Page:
Models vary but demand growing for urgent care

While area urgent care clinics offer a similar menu of services, the approaches and the origins vary depending on the provider.

Lake After Hours began when Drs. Kevin DiBenedetto and Graham Tujague realized how long it sometimes took the nonemergency patients to be treated when they came to Our Lady of the Lake Regional Medical Center’s emergency room.

“We kind of put our heads together, figured there’s got to be a better way to see them,” DiBenedetto said.

Around a year later, the doctors were partners with the Lake in a joint venture.

DiBenedetto said he loved being part of something that made an impact in the community. Not long before the business began, there was lots of media coverage about a doctor’s father who couldn’t find anyone to treat him, other than emergency rooms, on Christmas Eve.

“That’s why we’re open 365 days a year, to make sure people have somewhere else to go,” DiBenedetto said.

Scott Wester, the Lake’s chief executive officer, said the focus on convenience, access and low costs has helped the stand-alone urgent care clinics treat more than 130,000 people a year.

The partnership with Premier Health has been good for patients, the community and the Lake, Wester said. For example, LSU Health’s urgent care clinic in north Baton Rouge, not far from the former Earl K. Long Medical Center, now treats almost as many people every day as the hospital’s ER did before it closed.

The clinic, managed by the Lake and partner Premier Health, opened in April 2013. The clinic started out treating around 40 patients a day. The total is now roughly three times that amount.

Ochsner Medical Center-Baton Rouge’s urgent care clinics are contained inside the existing offices.

Dr. Rubin Patel, who heads Ochsner’s Baton Rouge urgent care services, said having the after-hours clinic in-house allows Ochsner to use its existing office space and to take advantage of its radiology and laboratory services.

If necessary, a patient can get an ultrsound or a CT scan within an hour or two, Patel said.

The clinic’s hours began with 4 p.m. to 6 p.m. weekdays, with doctors rotating the duty. But this approach didn’t make doctors or patients happy. Not long after Hurricane Katrina, Patel volunteered to begin doing urgent care every day, extending the clinic’s hours from 1 p.m. to 6 p.m.

Ochsner eventually extended the hours. The after-hours clinics at Bluebonnet and Prairieville are now open 8 a.m. to 8 p.m. weekdays, and Bluebonnet also is open from 8 a.m. to 1 p.m. Saturdays.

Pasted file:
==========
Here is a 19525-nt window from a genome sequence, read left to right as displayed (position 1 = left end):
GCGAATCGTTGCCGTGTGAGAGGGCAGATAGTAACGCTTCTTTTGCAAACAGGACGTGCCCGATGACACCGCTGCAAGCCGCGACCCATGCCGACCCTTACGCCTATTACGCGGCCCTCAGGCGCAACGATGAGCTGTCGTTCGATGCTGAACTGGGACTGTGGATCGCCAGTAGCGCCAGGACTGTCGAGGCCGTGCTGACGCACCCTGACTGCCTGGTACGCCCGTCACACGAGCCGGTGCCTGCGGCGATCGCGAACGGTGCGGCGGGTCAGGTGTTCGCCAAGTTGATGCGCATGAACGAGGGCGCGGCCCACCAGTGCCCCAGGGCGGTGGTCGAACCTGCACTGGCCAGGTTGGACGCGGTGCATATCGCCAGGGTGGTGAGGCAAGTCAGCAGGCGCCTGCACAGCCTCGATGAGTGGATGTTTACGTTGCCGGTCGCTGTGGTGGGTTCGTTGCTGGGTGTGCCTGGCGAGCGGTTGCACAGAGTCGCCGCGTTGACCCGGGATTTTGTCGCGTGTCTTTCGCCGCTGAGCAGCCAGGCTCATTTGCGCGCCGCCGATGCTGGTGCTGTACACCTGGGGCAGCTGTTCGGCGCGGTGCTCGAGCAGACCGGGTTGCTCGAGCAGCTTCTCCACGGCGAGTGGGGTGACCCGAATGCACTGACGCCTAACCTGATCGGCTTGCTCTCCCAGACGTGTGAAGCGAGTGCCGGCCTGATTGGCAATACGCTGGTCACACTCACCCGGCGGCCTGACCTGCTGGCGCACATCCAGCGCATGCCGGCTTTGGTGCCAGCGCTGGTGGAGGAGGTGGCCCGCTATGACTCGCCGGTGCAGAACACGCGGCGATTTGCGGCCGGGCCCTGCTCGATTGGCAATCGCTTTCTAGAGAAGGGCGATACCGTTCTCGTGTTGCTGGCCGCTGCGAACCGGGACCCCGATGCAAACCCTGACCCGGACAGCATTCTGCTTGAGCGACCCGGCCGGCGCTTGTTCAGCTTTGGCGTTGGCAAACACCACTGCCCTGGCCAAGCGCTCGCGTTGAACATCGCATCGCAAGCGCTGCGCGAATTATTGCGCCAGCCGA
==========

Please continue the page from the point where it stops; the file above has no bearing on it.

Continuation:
Patel said Ochsner plans to open a Denham Springs location in August.

The Baton Rouge clinic, which used to see 20 or 30 people a day, now averages 40 to 80, depending on the season, Patel said. And people are beginning to realize that Ochsner offers the service.

“Two to three years ago, I recognized everyone because, usually, it was the same individuals that had already known about us,” Patel said.

Now, he frequently runs into patients he doesn’t recognize, Patel said. And patients hardly ever say they didn’t know Ochsner had urgent care.

Baton Rouge Clinic CEO Ed Silvey said the clinic opened its urgent care center at its patients’ urging.

Patients wanted the reassurance of familiar faces and a familiar brand instead of visiting an ER, Silvey said. Baton Rouge Clinic chose a spot just 200 feet away to make it easier for patients to find.

But about 20 percent of the urgent care center’s patients are not patients of the Baton Rouge Clinic, Silvey said. Those patients are helping increase the clinic’s patient base, which is growing by around 20,000 people per year.

Most of the urgent care patients fall between the ages of 18 and 27, although a number of Medicare patients also seek care there, Silvey said. And Baton Rouge Clinic has already gotten requests to open additional locations.

Silvey said the clinic hasn’t picked out any sites, but he expects the clinic will open one or two new urgent care centers in the next 18 months.